and fish production.

Fur farms are the main disposal companies for waste generated by those companies, said Krupowicz.

Once they are closed, waste will have to undergo industrial disposal. This will generate additional cost which ultimately will be shifted to consumers, explained member of the local government.

The draft developed by the Parliamentary Animal Friends Group is the result of our society become sensitive to animal welfare.

I am afraid, however, that the total ban of breeding fur animals will stay in conflict with the Polish constitution, said Michał Jabłoński, the Foundation of Law
and Economy Laboratory.

Such a ban would infringe one of basic freedoms specified in the Constitution, namely the freedom of business, but it would also not pass the constitutional proportionality test. I believe that the introduction of the ban would be a hypocrisy, since possessing and trading in fur from animals bred or clothes made of it would remain legal, said Jabłoński. He added that perhaps the legislator should first draft regulations improving animal welfare. Especially those that could eliminate illegal farms from the market, said Jabłoński.

Inefficient inspection

The breeding sector has been a subject of inspection by the Supreme Chamber
of Control. According to findings, it is not insufficient regulation of the sector
but unsatisfactory law enforcement by state agencies, primarily veterinary inspections responsible for monitoring this sector.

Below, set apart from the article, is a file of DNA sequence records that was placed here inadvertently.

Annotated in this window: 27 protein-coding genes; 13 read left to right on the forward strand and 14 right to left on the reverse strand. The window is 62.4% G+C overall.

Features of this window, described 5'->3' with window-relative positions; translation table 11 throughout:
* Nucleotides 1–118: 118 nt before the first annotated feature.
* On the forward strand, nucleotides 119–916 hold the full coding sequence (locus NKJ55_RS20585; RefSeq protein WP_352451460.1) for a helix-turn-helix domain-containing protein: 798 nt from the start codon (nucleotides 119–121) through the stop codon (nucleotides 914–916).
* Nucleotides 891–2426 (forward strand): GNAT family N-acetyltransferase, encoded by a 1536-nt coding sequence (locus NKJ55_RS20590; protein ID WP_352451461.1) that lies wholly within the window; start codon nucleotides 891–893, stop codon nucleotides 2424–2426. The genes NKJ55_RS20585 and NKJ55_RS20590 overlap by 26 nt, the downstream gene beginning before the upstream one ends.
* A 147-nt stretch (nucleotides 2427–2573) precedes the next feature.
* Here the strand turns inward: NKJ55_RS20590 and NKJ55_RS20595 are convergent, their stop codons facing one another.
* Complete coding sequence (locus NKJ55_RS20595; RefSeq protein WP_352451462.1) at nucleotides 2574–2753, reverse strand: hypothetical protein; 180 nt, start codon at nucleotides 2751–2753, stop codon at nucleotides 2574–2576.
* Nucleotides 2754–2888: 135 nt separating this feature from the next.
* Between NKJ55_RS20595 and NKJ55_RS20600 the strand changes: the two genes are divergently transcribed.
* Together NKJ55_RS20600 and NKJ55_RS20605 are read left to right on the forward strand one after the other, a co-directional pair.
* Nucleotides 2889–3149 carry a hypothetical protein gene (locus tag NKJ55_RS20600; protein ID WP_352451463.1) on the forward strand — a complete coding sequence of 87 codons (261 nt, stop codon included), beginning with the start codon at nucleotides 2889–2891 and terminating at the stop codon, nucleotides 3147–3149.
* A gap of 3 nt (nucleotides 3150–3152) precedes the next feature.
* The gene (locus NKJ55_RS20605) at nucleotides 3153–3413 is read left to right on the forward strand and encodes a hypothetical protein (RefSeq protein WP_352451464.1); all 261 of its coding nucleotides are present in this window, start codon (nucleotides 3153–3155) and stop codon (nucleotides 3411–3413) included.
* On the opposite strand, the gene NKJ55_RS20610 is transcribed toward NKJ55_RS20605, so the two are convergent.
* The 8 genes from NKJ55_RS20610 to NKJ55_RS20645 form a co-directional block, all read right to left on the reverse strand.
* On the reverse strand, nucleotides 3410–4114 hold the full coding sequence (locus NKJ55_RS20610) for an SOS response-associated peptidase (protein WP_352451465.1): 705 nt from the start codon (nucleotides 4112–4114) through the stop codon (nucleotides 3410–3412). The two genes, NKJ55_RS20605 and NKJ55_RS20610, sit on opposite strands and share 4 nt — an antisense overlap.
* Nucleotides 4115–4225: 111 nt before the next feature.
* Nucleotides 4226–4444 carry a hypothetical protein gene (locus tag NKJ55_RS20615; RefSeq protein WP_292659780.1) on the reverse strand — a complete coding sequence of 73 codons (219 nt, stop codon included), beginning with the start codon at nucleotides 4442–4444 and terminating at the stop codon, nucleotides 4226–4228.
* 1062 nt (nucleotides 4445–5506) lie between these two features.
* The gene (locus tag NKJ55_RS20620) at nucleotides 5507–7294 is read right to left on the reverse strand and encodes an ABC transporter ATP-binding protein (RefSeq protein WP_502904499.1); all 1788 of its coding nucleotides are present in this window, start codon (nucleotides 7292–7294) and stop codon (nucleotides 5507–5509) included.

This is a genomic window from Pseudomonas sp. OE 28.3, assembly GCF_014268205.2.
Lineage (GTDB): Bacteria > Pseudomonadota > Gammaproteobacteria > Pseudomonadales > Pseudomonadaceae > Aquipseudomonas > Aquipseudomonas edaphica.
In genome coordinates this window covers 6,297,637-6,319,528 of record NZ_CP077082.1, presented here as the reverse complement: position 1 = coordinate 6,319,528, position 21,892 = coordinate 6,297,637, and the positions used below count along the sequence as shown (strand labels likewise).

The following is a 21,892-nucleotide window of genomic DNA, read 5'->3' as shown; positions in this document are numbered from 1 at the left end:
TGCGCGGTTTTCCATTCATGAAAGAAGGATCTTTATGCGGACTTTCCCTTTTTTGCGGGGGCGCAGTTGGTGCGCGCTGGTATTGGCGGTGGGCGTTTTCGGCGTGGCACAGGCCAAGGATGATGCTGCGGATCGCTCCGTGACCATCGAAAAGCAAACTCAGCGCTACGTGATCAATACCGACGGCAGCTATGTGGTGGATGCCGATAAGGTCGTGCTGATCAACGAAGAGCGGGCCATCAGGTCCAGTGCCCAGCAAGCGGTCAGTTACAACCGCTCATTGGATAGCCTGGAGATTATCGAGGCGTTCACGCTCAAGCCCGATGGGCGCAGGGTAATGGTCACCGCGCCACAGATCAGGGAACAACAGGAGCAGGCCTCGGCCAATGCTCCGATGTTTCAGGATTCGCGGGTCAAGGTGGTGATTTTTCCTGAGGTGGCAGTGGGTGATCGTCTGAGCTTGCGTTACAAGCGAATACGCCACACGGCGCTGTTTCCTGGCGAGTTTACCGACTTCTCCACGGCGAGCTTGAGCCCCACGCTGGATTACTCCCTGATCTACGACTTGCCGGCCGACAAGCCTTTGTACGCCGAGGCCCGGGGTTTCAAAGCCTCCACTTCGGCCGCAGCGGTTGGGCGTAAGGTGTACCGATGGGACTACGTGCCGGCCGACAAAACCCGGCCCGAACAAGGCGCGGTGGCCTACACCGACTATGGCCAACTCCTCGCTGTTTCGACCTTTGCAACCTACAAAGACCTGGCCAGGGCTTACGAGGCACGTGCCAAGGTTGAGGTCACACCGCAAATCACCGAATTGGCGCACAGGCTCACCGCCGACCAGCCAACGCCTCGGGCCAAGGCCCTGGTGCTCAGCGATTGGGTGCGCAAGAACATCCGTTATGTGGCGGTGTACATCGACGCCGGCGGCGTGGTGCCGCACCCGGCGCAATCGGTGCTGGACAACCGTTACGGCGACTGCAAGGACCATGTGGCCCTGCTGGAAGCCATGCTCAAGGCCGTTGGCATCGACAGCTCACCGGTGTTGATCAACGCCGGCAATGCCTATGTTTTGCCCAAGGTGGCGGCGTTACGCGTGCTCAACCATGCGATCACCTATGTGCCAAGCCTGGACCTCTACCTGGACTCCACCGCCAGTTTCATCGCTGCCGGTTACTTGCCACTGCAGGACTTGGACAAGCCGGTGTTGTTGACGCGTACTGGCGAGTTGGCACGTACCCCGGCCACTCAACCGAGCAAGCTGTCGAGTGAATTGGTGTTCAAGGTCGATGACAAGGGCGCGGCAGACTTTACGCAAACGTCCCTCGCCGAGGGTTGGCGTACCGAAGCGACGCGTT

This has been the main source of negligence and fraud, since there is no direct link between breaching of regulations and imposing penalties, said Michał Jabłoński.

Clear majority, about 95% of legally operating farms meet all requirements set
by the law, both domestic and EU,
said Andrzej Jakubczak, Lublin University of Life Sciences. This has been proved by surveys on fur animal welfare that have been implemented since 2009, he added.

Global trends also have their influence on conditions of breeding.

Nowadays, clients want to be sure that animals providing pelts were kept in good conditions, said Andrzej Jakubczak.

For this reason, three largest fur exchanges signed an agreement that from 2020 they will buy pelts from certified producers. In Poland, certification audits started in 2017, those companies that fail the audit will have to stop operating, said Jakubczak.

Prohibit or not

Participants to the debate agreed that imposing of the ban would put an end
to a rapidly growing sector of the economy. Thus, it would be unjustified
from the economic point of view and doubtful as regards the Constitution.

Moreover, the ban was introduced in countries where the sector was almost
non-existent. It is little probable that such a regulation could improve welfare
of animals that are kept in poor conditions by illegal breeders.

The survey by IPSOS commissioned by Fur Europe showed that 73% of Poles supports the breeding of fur animals provided producers take due care of animal welfare and comply with the law.


Michał Cyrankiewicz „Rzeczpospolita”